Issue Date: February 16, 2015 | Web Date: February 12, 2015
Chemists Couple Nucleophiles From Two Name Reactions
Researchers have developed a cross-coupling reaction that yields paired-ring compounds by marrying the reactive starting materials from two well-known C–C bond-forming reactions.
Arylsilanes and arylboronic acids are two nucleophilic reagents widely used in “name” reactions to form cross-coupling products with other compounds. But they have never before been convinced to walk down the aisle together. The new reaction fills a niche in chemists’ C–C bond-forming arsenal, easing the way to products that are difficult or impossible to make with existing cross-coupling reactions.
Transition-metal-catalyzed C–C bond-forming reactions are among the most widely used transformations in organic synthesis. In name reactions such as Suzuki and Hiyama coupling, an organic electrophile such as an alkyl or aryl halide combines with an organometallic nucleophile to form a cross-coupling product.
A few cross-coupling reactions that combine two electrophilic reagents or two nucleophilic compounds have been developed previously, but they are much more rare. A common problem with these reactions is strong competition from undesired homocoupling—addition of a compound to itself, instead of to its reaction partner—making it difficult to achieve high selectivity for desired products.
Now, Yanghui Zhang and coworkers at Tongji University, in Shanghai, have developed a reaction that cross-couples two nucleophilic compounds highly selectively (Angew. Chem. Int. Ed. 2015, DOI: 10.1002/anie.201412288). It combines aryl trialkoxysilanes, Hiyama reagents, with aryl boronic acids, Suzuki reagents, to form predominantly cross-coupled products. Palladium(II) with a commercially available 2,2′-bis(diphenylphosphino)-1,1′-binaphthyl (BINAP) ligand catalyzes the reaction through a mechanism that suppresses homocoupling.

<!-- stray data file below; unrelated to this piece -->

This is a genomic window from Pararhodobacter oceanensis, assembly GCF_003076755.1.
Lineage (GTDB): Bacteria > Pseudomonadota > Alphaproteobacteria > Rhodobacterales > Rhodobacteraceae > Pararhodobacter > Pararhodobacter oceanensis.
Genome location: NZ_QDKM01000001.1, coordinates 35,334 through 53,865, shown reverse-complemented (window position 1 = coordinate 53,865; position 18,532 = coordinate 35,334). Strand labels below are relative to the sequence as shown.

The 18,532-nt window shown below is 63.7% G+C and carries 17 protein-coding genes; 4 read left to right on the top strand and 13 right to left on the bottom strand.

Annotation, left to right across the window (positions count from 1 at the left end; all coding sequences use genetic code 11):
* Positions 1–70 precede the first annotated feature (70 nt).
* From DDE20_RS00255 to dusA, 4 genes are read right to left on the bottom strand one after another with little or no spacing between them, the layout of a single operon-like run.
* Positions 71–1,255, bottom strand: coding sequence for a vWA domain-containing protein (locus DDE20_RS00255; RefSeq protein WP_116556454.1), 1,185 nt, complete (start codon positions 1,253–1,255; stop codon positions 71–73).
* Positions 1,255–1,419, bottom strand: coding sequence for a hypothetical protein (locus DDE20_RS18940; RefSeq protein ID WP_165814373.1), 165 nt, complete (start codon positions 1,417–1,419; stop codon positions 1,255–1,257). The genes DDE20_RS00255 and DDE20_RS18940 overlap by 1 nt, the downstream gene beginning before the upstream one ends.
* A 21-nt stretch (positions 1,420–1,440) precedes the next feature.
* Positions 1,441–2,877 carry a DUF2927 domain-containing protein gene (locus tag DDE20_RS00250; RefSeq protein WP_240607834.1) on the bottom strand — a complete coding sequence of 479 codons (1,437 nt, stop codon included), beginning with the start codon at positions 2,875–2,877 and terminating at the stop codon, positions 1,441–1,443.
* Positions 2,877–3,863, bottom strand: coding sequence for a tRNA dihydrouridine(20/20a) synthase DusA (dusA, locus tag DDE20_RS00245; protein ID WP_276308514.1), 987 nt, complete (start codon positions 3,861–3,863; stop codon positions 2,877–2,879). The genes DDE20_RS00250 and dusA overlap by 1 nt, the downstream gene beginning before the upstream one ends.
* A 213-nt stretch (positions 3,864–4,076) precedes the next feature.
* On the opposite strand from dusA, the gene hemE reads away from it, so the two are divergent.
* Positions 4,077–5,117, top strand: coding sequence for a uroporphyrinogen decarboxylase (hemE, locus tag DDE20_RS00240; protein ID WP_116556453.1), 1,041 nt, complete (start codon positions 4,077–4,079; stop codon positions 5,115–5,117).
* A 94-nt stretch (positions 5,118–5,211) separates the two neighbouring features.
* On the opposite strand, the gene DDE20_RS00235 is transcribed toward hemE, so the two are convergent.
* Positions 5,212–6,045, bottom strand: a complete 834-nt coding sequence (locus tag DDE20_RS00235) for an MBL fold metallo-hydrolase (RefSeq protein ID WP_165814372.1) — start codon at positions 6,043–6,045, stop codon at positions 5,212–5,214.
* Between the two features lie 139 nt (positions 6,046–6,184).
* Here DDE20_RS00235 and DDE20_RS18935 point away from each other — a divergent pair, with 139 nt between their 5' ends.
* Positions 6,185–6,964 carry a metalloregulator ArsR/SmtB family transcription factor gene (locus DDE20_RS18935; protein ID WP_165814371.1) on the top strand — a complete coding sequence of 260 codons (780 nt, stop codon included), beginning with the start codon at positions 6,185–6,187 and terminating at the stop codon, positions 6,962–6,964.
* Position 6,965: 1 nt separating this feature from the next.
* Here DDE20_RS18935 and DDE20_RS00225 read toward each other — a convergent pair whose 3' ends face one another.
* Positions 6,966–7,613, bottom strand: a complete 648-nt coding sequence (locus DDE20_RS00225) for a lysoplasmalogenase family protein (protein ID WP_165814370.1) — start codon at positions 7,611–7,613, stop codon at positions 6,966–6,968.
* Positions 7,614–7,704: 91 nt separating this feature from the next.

Jin-Quan Yu of Scripps Research Institute California, an expert in C–C bond formation, comments that the new reaction successfully addresses the major hurdle of a preference for homocoupling in coupling reactions of two nucleophiles. “It could prove handy in scenarios where Suzuki and Hiyama coupling cannot be used,” he says. For example, “Suzuki cross-coupling is often not compatible with boronic acid reagents containing a bromine or iodine substituent, but with the new reaction that may not be a problem.” If the reaction can be extended to coupling alkyl reagents, “it could become a broadly useful method for making carbon-carbon bonds.”
Indeed, Zhang confirms that “extending the protocol to other substrates, including alkylboronic acids and alkylsilanes,” is under way in his lab. He says he and his coworkers also hope to extend it to the synthesis of chiral biphenyl compounds.
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